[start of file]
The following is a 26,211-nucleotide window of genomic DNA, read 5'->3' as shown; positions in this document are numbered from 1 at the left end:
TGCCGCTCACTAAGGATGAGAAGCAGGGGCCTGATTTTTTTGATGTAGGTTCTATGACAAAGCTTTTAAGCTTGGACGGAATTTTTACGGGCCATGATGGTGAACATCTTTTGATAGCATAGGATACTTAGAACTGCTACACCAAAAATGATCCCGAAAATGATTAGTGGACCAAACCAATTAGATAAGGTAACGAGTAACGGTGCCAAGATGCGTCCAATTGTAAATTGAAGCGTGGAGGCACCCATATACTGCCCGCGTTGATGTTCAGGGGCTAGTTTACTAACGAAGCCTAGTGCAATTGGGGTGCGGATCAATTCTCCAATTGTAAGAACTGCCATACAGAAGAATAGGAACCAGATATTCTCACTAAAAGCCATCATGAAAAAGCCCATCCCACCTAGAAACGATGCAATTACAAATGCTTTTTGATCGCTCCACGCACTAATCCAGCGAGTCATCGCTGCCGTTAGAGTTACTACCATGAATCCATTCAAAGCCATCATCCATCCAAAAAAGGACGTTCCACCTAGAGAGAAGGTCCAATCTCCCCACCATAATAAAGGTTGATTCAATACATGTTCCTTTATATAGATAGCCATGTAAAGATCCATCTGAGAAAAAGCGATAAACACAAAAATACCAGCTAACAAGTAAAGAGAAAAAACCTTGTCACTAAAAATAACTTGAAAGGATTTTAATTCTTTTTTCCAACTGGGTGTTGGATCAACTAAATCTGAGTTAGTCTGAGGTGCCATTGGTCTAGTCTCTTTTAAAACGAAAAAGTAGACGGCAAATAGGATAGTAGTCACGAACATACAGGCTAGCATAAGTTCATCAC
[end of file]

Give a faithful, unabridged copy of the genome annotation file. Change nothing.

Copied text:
The following is a 26,211-nucleotide window of genomic DNA, read 5'->3' as shown; positions in this document are numbered from 1 at the left end:
TGCCGCTCACTAAGGATGAGAAGCAGGGGCCTGATTTTTTTGATGTAGGTTCTATGACAAAGCTTTTAAGCTTGGACGGAATTTTTACGGGCCATGATGGTGAACATCTTTTGATAGCATAGGATACTTAGAACTGCTACACCAAAAATGATCCCGAAAATGATTAGTGGACCAAACCAATTAGATAAGGTAACGAGTAACGGTGCCAAGATGCGTCCAATTGTAAATTGAAGCGTGGAGGCACCCATATACTGCCCGCGTTGATGTTCAGGGGCTAGTTTACTAACGAAGCCTAGTGCAATTGGGGTGCGGATCAATTCTCCAATTGTAAGAACTGCCATACAGAAGAATAGGAACCAGATATTCTCACTAAAAGCCATCATGAAAAAGCCCATCCCACCTAGAAACGATGCAATTACAAATGCTTTTTGATCGCTCCACGCACTAATCCAGCGAGTCATCGCTGCCGTTAGAGTTACTACCATGAATCCATTCAAAGCCATCATCCATCCAAAAAAGGACGTTCCACCTAGAGAGAAGGTCCAATCTCCCCACCATAATAAAGGTTGATTCAATACATGTTCCTTTATATAGATAGCCATGTAAAGATCCATCTGAGAAAAAGCGATAAACACAAAAATACCAGCTAACAAGTAAAGAGAAAAAACCTTGTCACTAAAAATAACTTGAAAGGATTTTAATTCTTTTTTCCAACTGGGTGTTGGATCAACTAAATCTGAGTTAGTCTGAGGTGCCATTGGTCTAGTCTCTTTTAAAACGAAAAAGTAGACGGCAAATAGGATAGTAGTCACGAACATACAGGCTAGCATAAGTTCATCAC